Greg Jefferys Hepatitis C blog deals with all the issues associated with hepatitis C
An authorized generic Hep C drug is a Hep C drug that is of exactly the same chemical composition as a Hep C drug that is protected by medical patents. Generic Hep C drugs are allowed to be manufactured in countries where the patent holder has granted a license or in countries where a patent has not been granted for the particular Hep C drug. In the USA and most other countries authorized generic Hep C drugs can be purchased and imported for personal use. For more information about importing Hep C generics into your country click here to email me.
An example of licensed Hep C generics are the generic versions of Gilead’s Epclusa and Harvoni made in the USA by, Asegua Therapeutics. Asegua was licensed by GILEAD to make authorized generic versions of Epclusa (Sofosbuvir + Velpatasvir) and Harvoni (Sofosbuvir + Ledipasvir) to compete with AbbVie’s pan-genotype Hep C drug Mavyret.
Asegua Therapeutics’ Hep C generics are made in California and sell for around US$20,000 for a 12 week treatment, around the same price as a treatment of Mavyret.
There is only other place in the world, outside the USA, where authorized Hep C generics are made, that is in India. The reasons why GILEAD authorized selected Indian pharmaceutical manufacturers to make Hep C generics is a long story. If you wish to read GILEAD’s explanation click here.
The short story is that India initially did not recognize the patent on Sofosbuvir, which led to extensive negotiations between Gilead and Indian Pharma companies. These negotiations ultimately led to GILEAD supplying India with all the technical data for manufacturing Epclusa and Harvoni and Sovaldi in exchange for a royalty.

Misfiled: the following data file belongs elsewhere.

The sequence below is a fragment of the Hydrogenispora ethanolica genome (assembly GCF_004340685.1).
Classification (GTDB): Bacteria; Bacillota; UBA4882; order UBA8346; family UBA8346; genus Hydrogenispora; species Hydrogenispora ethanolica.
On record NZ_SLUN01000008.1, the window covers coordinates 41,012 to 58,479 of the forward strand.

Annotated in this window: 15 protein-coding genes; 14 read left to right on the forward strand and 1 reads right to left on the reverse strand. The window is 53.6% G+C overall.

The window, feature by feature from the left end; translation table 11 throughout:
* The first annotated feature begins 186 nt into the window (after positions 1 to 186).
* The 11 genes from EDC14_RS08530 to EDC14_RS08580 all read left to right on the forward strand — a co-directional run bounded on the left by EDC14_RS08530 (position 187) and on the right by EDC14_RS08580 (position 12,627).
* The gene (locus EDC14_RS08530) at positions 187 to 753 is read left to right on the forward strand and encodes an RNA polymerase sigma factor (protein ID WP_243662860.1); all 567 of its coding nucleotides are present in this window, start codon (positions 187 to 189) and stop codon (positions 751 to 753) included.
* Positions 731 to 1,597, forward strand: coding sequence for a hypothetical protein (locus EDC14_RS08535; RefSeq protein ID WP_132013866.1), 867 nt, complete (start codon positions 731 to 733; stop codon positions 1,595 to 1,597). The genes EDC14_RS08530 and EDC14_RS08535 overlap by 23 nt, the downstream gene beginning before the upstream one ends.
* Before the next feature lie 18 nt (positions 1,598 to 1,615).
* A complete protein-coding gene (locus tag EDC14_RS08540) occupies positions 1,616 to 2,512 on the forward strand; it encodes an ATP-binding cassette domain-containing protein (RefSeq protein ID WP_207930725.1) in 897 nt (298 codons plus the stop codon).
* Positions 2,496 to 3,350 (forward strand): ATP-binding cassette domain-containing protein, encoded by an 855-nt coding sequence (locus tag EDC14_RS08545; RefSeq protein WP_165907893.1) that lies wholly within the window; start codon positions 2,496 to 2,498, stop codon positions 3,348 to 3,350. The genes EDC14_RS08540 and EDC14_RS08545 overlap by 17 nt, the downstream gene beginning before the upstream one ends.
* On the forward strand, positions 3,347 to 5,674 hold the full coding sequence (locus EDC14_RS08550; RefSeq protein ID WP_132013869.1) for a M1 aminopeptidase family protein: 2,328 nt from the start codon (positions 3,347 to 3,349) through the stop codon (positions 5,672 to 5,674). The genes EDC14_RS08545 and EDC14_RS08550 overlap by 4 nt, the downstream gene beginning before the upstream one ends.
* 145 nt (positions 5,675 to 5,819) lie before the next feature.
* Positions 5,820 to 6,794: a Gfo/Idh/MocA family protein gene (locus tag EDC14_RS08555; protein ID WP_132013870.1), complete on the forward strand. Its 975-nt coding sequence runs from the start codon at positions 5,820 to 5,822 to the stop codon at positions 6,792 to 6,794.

So India is the only country in the world outside of the USA where authorized Hep C generics are made. Importantly Indian Hep C generics are exact replicas of the original patented versions of Epclusa, Harvoni, and Sovaldi.
Indian Hep C generics are chemically identical to GILEAD’s Epclusa, Harvoni and Sovaldi and also identical to Asegua Therapeutics’ Hep C generics and give exactly the same cure rates as Gilead’s brand versions of Epclusa and Harvoni
Not all Hep C generics are equal, the authorised Hep C generics are exact replicas of the branded medicines whereas unauthorised Hep C generics are not exact replicas.
There are several reasons for this.
Firstly the makers of unauthorised Hep generics do not have access to the manufacturing technology from the patent holders that the makers of the authorized Hep C generic meds have.
The other reason is that unauthorised generics are mostly made in countries that have poorly regulated pharmaceutical industries, for example, Egypt has a very poor reputation for making pharmaceuticals.
I remember once when I met the head of the product development of one large Egyptian pharmaceutical company. After our meeting, she gave me her business card and asked me to send her an email. I tried to send her an email but the email kept bouncing back… I later discovered that there was a typographic error on her business card. Her email address was misspelled!
I wonder if I would trust someone making complex chemical formulations if they could not get their business cards printed correctly?
Unauthorised Hep C generics are generally cheaper than the authorised generics because the makers do not have to pay a royalty.
I would suggest that saving a few dollars is not worth the risk of buying a sub-standard Hep C generic that may not actually produce a cure.
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